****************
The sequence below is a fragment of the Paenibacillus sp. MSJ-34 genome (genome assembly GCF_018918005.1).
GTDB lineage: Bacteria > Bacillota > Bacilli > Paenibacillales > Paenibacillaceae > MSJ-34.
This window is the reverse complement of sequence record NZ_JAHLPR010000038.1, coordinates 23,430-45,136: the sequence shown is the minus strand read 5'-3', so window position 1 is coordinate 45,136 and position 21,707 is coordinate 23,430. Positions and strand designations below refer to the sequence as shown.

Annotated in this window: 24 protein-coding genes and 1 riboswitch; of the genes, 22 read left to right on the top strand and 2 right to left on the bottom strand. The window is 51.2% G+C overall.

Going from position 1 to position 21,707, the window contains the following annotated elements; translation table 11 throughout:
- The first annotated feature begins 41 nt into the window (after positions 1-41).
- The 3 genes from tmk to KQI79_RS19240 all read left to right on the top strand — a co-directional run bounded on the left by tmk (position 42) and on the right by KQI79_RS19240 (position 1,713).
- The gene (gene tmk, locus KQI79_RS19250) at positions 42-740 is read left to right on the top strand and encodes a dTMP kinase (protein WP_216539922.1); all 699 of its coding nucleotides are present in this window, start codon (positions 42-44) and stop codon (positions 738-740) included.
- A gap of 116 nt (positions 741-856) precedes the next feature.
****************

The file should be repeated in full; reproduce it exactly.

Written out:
The sequence below is a fragment of the Paenibacillus sp. MSJ-34 genome (genome assembly GCF_018918005.1).
GTDB lineage: Bacteria > Bacillota > Bacilli > Paenibacillales > Paenibacillaceae > MSJ-34.
This window is the reverse complement of sequence record NZ_JAHLPR010000038.1, coordinates 23,430-45,136: the sequence shown is the minus strand read 5'-3', so window position 1 is coordinate 45,136 and position 21,707 is coordinate 23,430. Positions and strand designations below refer to the sequence as shown.

Annotated in this window: 24 protein-coding genes and 1 riboswitch; of the genes, 22 read left to right on the top strand and 2 right to left on the bottom strand. The window is 51.2% G+C overall.

Going from position 1 to position 21,707, the window contains the following annotated elements; translation table 11 throughout:
- The first annotated feature begins 41 nt into the window (after positions 1-41).
- The 3 genes from tmk to KQI79_RS19240 all read left to right on the top strand — a co-directional run bounded on the left by tmk (position 42) and on the right by KQI79_RS19240 (position 1,713).
- The gene (gene tmk, locus KQI79_RS19250) at positions 42-740 is read left to right on the top strand and encodes a dTMP kinase (protein WP_216539922.1); all 699 of its coding nucleotides are present in this window, start codon (positions 42-44) and stop codon (positions 738-740) included.
- A gap of 116 nt (positions 741-856) precedes the next feature.